The Turning Tide: Contemplating the Conclusion of HIGH TIDE

11 September 2011

Upon the release of her feature film High Tide (1987), director Gillian Armstrong stated in an interview, “[High Tide] ends on a high note—this one is definitely not a tragedy.”  For anyone who’s ever seen this film, this comment is curious, or, perhaps more pointedly, baffling.

High Tide follows Lilli (Judy Davis), a down-on-her-luck nightclub performer who gets fired from her job early in the film because of her bad attitude and wild behavior.  When her car breaks down, Lilli becomes stranded in Eden (NSW, Australia) where she rents a caravan while awaiting parts for her car’s repair.  Lilli’s reckless behavior continues and one night, in a drunken stupor, she stumbles upon Ali (Claudia Karvan), a young girl also living the caravan park.  Ali helps Lilli, who is barely able to walk, back to her caravan.  The next day the two run in to each other again, but this time Ali’s grandmother, Bette (Jan Adele), interrupts their conversation.  Upon seeing Bette, Lilli realizes this young girl is no stranger, but, in fact, the daughter she gave away years prior. High Tide takes off from this realization, as the unsuspecting Lilli now must confront all the feelings she locked away, including her love for her daughter and the pain involved in giving her up.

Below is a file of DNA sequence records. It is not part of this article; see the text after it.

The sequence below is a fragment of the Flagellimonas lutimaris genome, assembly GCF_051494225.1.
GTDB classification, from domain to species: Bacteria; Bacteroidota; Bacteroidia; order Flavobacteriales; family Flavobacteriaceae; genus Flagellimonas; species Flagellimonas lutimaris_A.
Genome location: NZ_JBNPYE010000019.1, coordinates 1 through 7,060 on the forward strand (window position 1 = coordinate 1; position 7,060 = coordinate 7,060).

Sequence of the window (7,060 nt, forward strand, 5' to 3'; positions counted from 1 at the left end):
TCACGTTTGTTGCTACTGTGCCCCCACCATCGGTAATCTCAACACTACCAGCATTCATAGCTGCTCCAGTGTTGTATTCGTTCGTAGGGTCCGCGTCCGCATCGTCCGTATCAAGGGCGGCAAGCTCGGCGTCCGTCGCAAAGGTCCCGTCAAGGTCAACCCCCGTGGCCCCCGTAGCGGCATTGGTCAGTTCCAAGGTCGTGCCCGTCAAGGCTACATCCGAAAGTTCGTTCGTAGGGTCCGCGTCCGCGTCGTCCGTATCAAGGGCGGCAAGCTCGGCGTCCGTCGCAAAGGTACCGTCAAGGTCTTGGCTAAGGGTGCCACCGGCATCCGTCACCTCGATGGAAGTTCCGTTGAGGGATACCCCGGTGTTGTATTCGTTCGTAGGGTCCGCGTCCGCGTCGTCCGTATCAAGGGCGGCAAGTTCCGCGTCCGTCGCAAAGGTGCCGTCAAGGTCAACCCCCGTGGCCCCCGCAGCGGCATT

In the film’s conclusion, Lilli, in her newly repaired car, takes Ali with her when she leaves the caravan park.  They drive into the night and stop for a bathroom break and food at a restaurant off the side of the road.  Lilli goes to the bathroom and Ali enters the restaurant.  But, as Lilli exits the bathroom, she heads directly back to her car and starts the ignition.  For a moment, Lilli, as well as the audience, is unsure whether or not she will abandon Ali in the restaurant.  Ultimately, Lilli goes inside, hugs her daughter, and the two sit at a table, hand in hand, as the camera zooms out.

While, this may initially seem a happy ending, upon closer examination High Tide does not end on the high note Armstrong claims.  That’s not to say the ending is poor—in fact, particularly for its budget, High Tide is a well made film with a strong ending—, but it is tragic nonetheless.  At the end, we leave Ali alone with her mother, the emotionally damaged, unstable, flat broke, unemployed, alcoholic Lilli.  Is the audience supposed to feel uplifted by that?

Just as Bette mentions about midway through the film, nobody, including the audience and Lilli herself, “know which way [Lilli is] going to jump next.”  Yes, in the final scene the audience may be lulled into thinking all those reckless jumps are behind Lilli, as she falters briefly when returning to the car and starting the ignition, but ultimately rejoins her daughter in the restaurant.  Yet, is that final move on Lilli’s part really a significant point of change, or more of the same unbalanced behavior?  Are we, the audience, supposed to forget the inner turmoil we’ve witnessed this woman living in as her raw emotions swing rapidly from moment to moment?